Sunday, August 30, 2009

Our Fall Garden - 2009

This morning it was nice and cool so we planted a few plants for our fall garden. This fall, we expect to be harvesting tomatoes, cabbage, broccoli, bell peppers, cilantro, jalapeno peppers and cucumbers. We are trying out a new brand of tomato plant called Sunmaster. We have had a lot of trouble with fungus in the past few years and this one is supposed to be good for that. We'll give it a shot.

We trimmed our overgrown wisteria back to give our herb garden a little more sun. Our rosemary and oregano is growing strong as well as the apple mint. We had some record heat and very little rain so we lost the basil, parsley and lavender. Our green onions are hanging on. I want to replant what we lost so a trip to my favorite plant store, Nelson Water Garden, is in order. I'm looking for squash plants and hope to find some in the next few days.

A friend told me that the old wives tale is that if there is extreme weather in the summer, we can expect the same in winter. I told her we were both old wives, so it was probably true!




Here are some signs of a hard winter from the Farmer's Almanac that made me laugh:

Thicker than normal corn husks. (haven't shucked any corn lately)
Woodpeckers sharing a tree.
Early arrival of the Snowy Owl. (none here)
Early departure of geese and ducks.
Early migration of the Monarch butterfly.
See how high the hornet’s nest, will tell how high the snow will rest. (and get stung)
Unusual abundance of acorns
Thick hair on the nape of a cow’s neck. (haven't gone up to any cows and squeezed their necks lately)
Early arrival of crickets on the hearth. (my friend Sarah just screamed)
Raccoons with thick tails and bright bands. (couldn't that be a sign of a good diet?)
Pigs gathering sticks. (what?)
Insects marching a bee-line rather than meandering. (do ants count?)
Early seclusion of bees within the hive.
Muskrats burrowing holes high on the riverbank. (ewwwww)
The squirrel gathers nuts early to fortify for winter.
Frequent halos or rings around the sun or moon forecasts numerous snows. (why in the world are you looking at the sun? a hard winter and blindness. It's not going to be a fun Christmas.)
Mice eating ravenously into a home. (you have more problems than just a hard winter)
Heavy and numerous fogs in August.
Spiders spinning larger than normal webs and entering the house in great numbers. (my friend Sarah just screamed again)
The wollybear caterpillar – A narrow orange band in the middle of the caterpillar warns of heavy snow; fat and fuzzy caterpillars warns of bitter cold. Also… a rough winter if you see lots of them crawling around, their movement is slow or you saw them crawling before the first frost. (how fast are they supposed to go? and how do you measure their speed? Teensy radar guns?)

Old wives and farmers. Apparently not a very reliable group. I'll just stick with the Weather Channel.

Wednesday, August 5, 2009

Her Majesty, The Chicken

One of my most favorite chicken recipes from the "Talk About Good" recipe book is Imperial Chicken. It's name says it all. It's rich and should only be cooked once in a blue moon because of it.

Here is the recipe:

Imperial Chicken

1 chicken fryer, cut up
1/2 stick of butter (the original recipe calls for a whole whopping stick, but it is way too much)
1 clove garlic, minced
1 c. bread crumbs (original recipe calls for two, but it is a waste)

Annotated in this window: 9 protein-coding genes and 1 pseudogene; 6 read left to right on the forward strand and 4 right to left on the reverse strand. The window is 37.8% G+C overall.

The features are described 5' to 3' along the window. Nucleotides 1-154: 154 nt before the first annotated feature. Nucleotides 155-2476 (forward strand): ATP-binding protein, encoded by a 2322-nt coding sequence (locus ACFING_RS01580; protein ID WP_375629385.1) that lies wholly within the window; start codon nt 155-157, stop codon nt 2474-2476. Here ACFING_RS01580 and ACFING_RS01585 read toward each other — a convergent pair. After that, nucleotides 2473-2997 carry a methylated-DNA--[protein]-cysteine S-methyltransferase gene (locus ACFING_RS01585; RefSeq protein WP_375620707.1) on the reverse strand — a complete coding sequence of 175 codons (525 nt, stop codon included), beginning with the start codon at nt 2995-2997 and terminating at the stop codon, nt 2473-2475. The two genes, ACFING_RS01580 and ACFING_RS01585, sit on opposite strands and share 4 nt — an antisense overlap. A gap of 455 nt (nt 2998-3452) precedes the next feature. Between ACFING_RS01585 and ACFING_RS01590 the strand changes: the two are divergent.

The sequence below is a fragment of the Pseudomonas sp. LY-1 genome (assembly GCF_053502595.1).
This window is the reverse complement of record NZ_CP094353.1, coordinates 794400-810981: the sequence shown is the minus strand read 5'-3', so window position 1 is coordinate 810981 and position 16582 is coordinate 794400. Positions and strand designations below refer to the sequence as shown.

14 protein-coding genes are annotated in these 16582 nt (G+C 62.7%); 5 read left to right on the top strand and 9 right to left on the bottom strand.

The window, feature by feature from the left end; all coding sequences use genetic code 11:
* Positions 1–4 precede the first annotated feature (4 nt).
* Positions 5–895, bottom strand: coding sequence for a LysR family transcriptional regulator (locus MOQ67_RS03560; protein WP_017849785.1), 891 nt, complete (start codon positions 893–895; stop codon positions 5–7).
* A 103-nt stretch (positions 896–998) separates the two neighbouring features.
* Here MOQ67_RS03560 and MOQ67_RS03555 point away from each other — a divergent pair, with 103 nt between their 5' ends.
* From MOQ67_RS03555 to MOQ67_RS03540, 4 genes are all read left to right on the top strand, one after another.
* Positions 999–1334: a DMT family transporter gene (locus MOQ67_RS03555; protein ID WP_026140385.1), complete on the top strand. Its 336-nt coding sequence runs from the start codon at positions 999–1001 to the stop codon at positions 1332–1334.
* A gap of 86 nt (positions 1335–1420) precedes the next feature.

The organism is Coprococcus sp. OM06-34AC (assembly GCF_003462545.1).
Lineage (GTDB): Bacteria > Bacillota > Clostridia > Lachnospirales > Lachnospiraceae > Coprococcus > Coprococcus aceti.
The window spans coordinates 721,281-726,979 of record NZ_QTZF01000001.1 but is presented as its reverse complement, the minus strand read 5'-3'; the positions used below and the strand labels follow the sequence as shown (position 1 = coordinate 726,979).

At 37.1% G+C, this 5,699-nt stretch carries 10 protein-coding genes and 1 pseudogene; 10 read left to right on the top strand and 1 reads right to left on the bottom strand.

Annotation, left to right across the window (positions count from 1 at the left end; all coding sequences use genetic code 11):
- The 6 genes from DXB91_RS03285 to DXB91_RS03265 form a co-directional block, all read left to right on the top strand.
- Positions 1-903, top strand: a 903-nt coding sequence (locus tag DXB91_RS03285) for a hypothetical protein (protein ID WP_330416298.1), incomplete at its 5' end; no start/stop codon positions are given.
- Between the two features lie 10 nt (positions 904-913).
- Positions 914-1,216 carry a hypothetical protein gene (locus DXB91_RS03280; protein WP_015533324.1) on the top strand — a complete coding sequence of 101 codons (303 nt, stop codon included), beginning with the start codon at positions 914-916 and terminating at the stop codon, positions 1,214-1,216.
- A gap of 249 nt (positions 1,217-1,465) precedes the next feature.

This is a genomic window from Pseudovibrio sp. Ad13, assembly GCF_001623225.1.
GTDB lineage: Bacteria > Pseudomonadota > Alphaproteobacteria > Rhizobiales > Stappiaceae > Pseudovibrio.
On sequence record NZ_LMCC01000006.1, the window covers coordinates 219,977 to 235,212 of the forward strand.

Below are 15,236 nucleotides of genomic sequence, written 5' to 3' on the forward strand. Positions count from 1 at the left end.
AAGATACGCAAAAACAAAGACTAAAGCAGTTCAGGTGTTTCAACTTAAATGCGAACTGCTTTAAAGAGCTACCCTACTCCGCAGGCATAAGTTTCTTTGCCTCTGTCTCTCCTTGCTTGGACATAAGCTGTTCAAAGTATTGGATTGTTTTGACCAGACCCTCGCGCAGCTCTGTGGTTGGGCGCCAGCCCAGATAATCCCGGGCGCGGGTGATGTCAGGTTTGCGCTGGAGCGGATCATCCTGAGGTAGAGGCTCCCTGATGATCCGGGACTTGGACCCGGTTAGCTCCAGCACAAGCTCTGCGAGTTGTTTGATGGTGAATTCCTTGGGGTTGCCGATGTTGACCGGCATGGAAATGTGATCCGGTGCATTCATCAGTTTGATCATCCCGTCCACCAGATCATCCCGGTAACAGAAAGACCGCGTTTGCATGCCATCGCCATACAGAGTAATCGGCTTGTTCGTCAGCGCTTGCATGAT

1/2 cup Parmesan cheese
1/4 c. fresh parsley (you can also use about 2 Tbl. of dried parsley)
salt and pepper to taste

Preheat oven to 350.

Melt the butter in a microwave safe dish. Add the garlic. In a plate, mix up the dry ingredients. Brush the butter mixture all over the chicken pieces. Roll and press generously into the crumb mixture. Arrange in a glass pan lined in foil or parchment paper. Make sure the pieces don't touch. I have to use two glass pans for a larger chicken. The recipe calls for a cookie sheet, but the drippings make a mess in the oven. Bake for 1 hour 15 min. Serve with something healthy like brocolli to alleviate some of the guilt!

Saturday, August 1, 2009

Take a peek at our finished flooring...

The crew came and went quickly and I am so pleased with the job they did. They cleaned up after themselves and worked efficiently.

Here are a few shots of the finished rooms. We chose the Roman Stone Porcelain in Noce at Lowe's. We used a 10% coupon found in the change of address envelopes at the post office and saved a nice amount.

Here is the finished floor in the bedroom with no furniture.














Here it is with all the furniture.














And the sitting area...















And the closet and bathroom floors. We still have to do the shower and bathtub, but that will come later after we have saved up for them. We will tackle the kitchen next as the linoleum is badly cracked. It feels so nice to have new floors and know they are paid for.

Coffee Cake - a breakfast treat

Here is the recipe for an easy coffee cake that is sure to be a hit at your breakfast or brunch. I even use it for dessert when I need to whip up something quick. Coffee cakes tend to be a bit drier than regular cake which makes them perfectly paired with a cup of hot coffee or cappuccino.

Coffee Cake

Preheat oven to 375

Cake Batter:
1/4 c. vegetable oil
1 egg
1/2 c. milk
1 1/2 c. flour
3/4 cup sugar
2 tsp. baking powder
1/2 tsp. salt

Topping:
1/4 c. brown sugar
1 Tbl. flour
1 tsp. cinnamon (I love the McCormick Saigon Cinnamon)
2 Tbl. butter
1/2 c. chopped pecans

Topping - Melt butter in a glass bowl in the microwave and add the rest of the topping ingredients and stir.

Cake batter - Combine oil, egg & milk. Stir in the dry ingredients. Put in a greased 9 x 9 x 2 pan. (I usually just use some parchment paper in the pan). Sprinkle the topping evenly and bake. Enjoy! For a bigger crowd, a doubled recipe fits perfectly in a 13 x 9 x 2 pan.

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